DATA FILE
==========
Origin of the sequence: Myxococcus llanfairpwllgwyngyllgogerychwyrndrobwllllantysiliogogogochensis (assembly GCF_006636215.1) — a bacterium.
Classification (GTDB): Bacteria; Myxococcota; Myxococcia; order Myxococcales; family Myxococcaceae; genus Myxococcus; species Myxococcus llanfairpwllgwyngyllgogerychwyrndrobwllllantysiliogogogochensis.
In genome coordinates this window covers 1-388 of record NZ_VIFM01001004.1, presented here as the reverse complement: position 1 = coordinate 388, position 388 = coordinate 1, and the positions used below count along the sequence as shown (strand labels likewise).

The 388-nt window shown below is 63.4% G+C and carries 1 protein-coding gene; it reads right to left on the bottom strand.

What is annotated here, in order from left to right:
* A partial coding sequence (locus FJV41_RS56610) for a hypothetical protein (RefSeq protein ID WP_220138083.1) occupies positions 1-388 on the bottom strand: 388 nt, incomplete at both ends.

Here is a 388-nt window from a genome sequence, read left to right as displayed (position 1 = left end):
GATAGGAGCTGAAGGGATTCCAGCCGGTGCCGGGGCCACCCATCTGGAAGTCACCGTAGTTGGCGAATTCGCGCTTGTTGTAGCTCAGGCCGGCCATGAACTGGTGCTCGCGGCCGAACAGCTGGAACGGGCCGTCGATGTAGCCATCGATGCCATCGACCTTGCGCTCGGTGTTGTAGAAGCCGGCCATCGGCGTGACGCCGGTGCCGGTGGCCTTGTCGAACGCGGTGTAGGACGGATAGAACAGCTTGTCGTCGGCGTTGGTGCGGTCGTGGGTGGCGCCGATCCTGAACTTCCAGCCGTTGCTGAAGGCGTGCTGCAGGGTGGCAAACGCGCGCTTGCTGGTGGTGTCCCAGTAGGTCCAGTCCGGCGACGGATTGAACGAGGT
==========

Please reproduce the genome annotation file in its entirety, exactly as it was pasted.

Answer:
Origin of the sequence: Myxococcus llanfairpwllgwyngyllgogerychwyrndrobwllllantysiliogogogochensis (assembly GCF_006636215.1) — a bacterium.
Classification (GTDB): Bacteria; Myxococcota; Myxococcia; order Myxococcales; family Myxococcaceae; genus Myxococcus; species Myxococcus llanfairpwllgwyngyllgogerychwyrndrobwllllantysiliogogogochensis.
In genome coordinates this window covers 1-388 of record NZ_VIFM01001004.1, presented here as the reverse complement: position 1 = coordinate 388, position 388 = coordinate 1, and the positions used below count along the sequence as shown (strand labels likewise).

The 388-nt window shown below is 63.4% G+C and carries 1 protein-coding gene; it reads right to left on the bottom strand.

What is annotated here, in order from left to right:
* A partial coding sequence (locus FJV41_RS56610) for a hypothetical protein (RefSeq protein ID WP_220138083.1) occupies positions 1-388 on the bottom strand: 388 nt, incomplete at both ends.

Here is a 388-nt window from a genome sequence, read left to right as displayed (position 1 = left end):
GATAGGAGCTGAAGGGATTCCAGCCGGTGCCGGGGCCACCCATCTGGAAGTCACCGTAGTTGGCGAATTCGCGCTTGTTGTAGCTCAGGCCGGCCATGAACTGGTGCTCGCGGCCGAACAGCTGGAACGGGCCGTCGATGTAGCCATCGATGCCATCGACCTTGCGCTCGGTGTTGTAGAAGCCGGCCATCGGCGTGACGCCGGTGCCGGTGGCCTTGTCGAACGCGGTGTAGGACGGATAGAACAGCTTGTCGTCGGCGTTGGTGCGGTCGTGGGTGGCGCCGATCCTGAACTTCCAGCCGTTGCTGAAGGCGTGCTGCAGGGTGGCAAACGCGCGCTTGCTGGTGGTGTCCCAGTAGGTCCAGTCCGGCGACGGATTGAACGAGGT